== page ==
It has been reported that CD4 + and CD8 + lymphocytes secreting IL-17 promote melanoma regression [91, 99]. Here, we detected in response to sensory neuron firing an increase in melanoma-infiltrating IL-17-producing CD4 + T cells (from 2.45 × 107 ± 6.05 × 106 to 30.78 × 107 ± 9.20 × 107 cells per mg of tumor) as well as in melanoma-infiltrating IL-17-producing CD8 + T cells (from 5.02 × 107 ± 0.90 × 107 to 20.08 × 107 ± 5.92 × 107 cells per mg of tumor) (Fig. 6A). In parallel, we did not detect significant changes in the number of other tumor-infiltrating lymphocytes producing IL-17 or in IFN-γ-producing lymphocytes after sensory neuron overactivation (Fig. 6B). Altogether, our results suggest that sensory neurons induce a Th17-immune response in the melanoma microenvironment.
Lymph nodes are an integral part of the adaptive immune system in our organism and are essential for the effective immune responses. Melanoma draining lymph nodes are influenced by the primary tumor, but may also prime the immune suppressive microenvironment, playing critical roles in promoting cancer immune escape [33, 86, 87, 97]. It is completely unknown whether sensory neuron overactivation may affect the immune cells also within the tumor draining lymph nodes. Herein, we analyzed immune cells from tumor draining and non-tumor-draining lymph nodes from CNO-treated stimulatory DREADD-expressing animals (Nav1.8-Cre + /hM3Dq +) and their controls (Nav1.8-Cre-/hM3Dq +). Tumor draining and non-tumor-draining lymph nodes were isolated from the ipsilateral and contralateral side, respectively, of the implanted melanoma (Fig. 7A, B). We found that the effect of sensory neurons stimulation in tumor draining lymph nodes mimics the immune response within the primary tumor, but not in non-tumor-draining lymph nodes. In the tumor-draining lymph nodes, we found an increase in the number of CD8 + cytotoxic T cells after sensory neurons’ overstimulation (from 13.68 × 107 ± 3.50 × 107 to 22.41 × 107 ± 2.17 × 107 cells per mg of tumor) (Fig. 7C); while we did not detect any differences in the numbers of T cells in the tumor non-draining lymph nodes (Fig. 7D). These data indicate a possible priming effect of tumor on the adjacent draining lymph nodes.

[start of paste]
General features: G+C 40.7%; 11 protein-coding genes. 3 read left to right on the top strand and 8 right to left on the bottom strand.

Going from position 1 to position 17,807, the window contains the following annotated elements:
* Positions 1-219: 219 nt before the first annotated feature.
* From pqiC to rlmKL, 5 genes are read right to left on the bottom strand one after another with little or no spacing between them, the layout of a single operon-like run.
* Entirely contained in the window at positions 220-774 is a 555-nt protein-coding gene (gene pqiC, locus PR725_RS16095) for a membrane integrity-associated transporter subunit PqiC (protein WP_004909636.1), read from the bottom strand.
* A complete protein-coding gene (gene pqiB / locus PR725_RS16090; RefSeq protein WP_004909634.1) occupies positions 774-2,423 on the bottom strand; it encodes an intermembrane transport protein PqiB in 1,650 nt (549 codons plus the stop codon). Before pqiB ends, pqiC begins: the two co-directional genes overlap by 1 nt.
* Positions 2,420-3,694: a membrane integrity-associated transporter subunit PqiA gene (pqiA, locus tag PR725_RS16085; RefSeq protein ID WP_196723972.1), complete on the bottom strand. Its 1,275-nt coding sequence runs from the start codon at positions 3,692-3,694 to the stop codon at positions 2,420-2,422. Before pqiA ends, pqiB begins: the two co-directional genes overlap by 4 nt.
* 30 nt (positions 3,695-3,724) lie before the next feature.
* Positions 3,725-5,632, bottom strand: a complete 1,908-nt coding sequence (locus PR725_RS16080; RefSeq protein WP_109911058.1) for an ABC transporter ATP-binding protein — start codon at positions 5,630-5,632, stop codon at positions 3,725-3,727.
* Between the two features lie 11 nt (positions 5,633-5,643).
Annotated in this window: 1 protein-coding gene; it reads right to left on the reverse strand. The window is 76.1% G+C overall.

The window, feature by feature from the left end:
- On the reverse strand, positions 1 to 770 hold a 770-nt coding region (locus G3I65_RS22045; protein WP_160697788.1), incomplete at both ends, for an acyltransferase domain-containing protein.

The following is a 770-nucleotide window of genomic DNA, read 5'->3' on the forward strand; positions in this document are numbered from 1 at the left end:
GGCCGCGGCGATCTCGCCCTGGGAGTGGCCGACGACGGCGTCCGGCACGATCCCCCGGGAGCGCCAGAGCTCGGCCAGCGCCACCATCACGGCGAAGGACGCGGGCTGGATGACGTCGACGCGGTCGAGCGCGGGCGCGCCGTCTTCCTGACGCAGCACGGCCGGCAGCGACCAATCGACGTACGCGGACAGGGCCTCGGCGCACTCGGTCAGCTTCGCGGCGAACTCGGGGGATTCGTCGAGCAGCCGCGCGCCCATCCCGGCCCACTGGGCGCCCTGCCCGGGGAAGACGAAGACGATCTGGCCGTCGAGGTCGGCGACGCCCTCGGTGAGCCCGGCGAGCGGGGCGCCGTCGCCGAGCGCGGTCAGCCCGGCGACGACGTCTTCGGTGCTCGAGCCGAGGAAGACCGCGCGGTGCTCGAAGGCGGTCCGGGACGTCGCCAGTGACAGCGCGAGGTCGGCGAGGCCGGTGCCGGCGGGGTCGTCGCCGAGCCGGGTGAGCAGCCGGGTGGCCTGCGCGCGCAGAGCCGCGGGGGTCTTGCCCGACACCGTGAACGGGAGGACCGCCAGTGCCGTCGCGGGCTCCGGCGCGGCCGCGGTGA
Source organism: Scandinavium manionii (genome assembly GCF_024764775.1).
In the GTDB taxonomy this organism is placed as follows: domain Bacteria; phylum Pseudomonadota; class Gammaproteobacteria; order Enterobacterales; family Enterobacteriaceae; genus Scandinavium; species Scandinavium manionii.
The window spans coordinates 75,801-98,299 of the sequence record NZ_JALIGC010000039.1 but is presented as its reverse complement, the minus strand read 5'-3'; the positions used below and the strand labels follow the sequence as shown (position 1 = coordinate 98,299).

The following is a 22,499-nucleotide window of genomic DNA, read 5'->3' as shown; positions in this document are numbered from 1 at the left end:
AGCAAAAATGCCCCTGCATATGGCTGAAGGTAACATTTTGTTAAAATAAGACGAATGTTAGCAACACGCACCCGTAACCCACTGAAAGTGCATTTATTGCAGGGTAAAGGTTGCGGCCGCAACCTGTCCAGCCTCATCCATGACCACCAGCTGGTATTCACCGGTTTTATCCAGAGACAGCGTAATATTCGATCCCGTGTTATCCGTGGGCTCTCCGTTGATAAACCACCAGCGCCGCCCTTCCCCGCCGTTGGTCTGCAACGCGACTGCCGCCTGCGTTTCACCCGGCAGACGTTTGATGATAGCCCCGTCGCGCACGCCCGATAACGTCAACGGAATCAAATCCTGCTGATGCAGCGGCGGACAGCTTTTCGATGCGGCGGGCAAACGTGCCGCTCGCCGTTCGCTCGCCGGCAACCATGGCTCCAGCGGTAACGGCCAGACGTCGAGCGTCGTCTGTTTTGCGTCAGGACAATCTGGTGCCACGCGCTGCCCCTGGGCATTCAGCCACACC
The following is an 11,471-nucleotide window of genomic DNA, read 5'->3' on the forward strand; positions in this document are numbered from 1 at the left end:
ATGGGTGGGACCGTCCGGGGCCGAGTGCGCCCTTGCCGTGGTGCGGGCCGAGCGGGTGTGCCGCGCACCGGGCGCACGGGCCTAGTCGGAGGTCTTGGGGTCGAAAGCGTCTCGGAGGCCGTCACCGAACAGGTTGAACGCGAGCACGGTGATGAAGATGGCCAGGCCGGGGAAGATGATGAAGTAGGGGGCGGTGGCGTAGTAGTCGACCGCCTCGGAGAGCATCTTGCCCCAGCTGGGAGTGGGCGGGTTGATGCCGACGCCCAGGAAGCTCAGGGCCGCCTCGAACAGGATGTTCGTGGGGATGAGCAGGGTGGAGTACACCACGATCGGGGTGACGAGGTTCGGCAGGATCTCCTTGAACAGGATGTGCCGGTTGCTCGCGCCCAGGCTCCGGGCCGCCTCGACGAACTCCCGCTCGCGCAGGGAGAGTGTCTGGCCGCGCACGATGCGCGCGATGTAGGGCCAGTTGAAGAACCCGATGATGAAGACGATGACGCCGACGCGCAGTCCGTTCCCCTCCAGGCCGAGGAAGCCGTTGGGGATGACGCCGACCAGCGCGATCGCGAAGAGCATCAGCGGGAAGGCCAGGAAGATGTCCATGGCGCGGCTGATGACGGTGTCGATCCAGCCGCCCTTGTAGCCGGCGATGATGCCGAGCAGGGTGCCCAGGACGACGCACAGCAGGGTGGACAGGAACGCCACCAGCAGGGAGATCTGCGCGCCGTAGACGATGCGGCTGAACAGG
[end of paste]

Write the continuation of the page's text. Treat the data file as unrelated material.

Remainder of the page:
We also observed, in the tumor-draining lymph nodes, increases in IFN-γ-producing CD4 + T cells (from 8.31 × 106 ± 2.65 × 106 to 1.94 × 107 ± 3.36 × 106 cells per lymph node), in IFN-γ-producing NK cells (from 4.72 × 104 ± 2.46 × 104 to 8.44 × 105 ± 2.22 × 105 cells per lymph node), in IL-17-producing CD8 + T cells (from 2.38 × 106 ± 4.27 × 105 to 1.28 × 107 ± 1.64 × 106 cells per lymph node), and in IL-17-producing NKT cells (from 2.35 × 106 ± 5.19 × 105 to 4.08 × 106 ± 5.00 × 105 cells per lymph node) after sensory neurons CNO-stimulation (Fig. 7E). In tumor non-draining lymph nodes, we detected increases in IFN-γ-producing CD4 + T cells (from 5.73 × 106 ± 2.17 × 106 to 1.92 × 107 ± 4.23 × 106 cells per lymph node), in IFN-γ-producing CD8 + T cells (from 1.36 × 107 ± 5.57 × 106 to 4.77 × 107 ± 1.19 × 107 cells per lymph node), in IFN-γ-producing γδ T cells (from 2.27 × 106 ± 8.55 × 105 to 1.03 × 107 ± 3.22 × 106 cells per lymph node), and in IFN-γ-producing NK cells (from 1.80 × 105 ± 4.70 × 104 to 6.82 × 105 ± 1.53 × 105 cells per lymph node) (Fig. 7F). Our data suggest that lymphocytes at the lymph nodes may be contributing to the response against the melanoma observed within the tumor microenvironment after sensory neurons’ overactivation as both, IFN-γ and IL-17, may contribute to enhance the anti-tumoral response in the context of melanoma [92, 109, 151]. Altogether, our data suggest that sensory neurons stimulation alters immune surveillance that impacts melanoma development.
High expression of genes related to sensory neurons correlates with best prognosis in human melanoma patients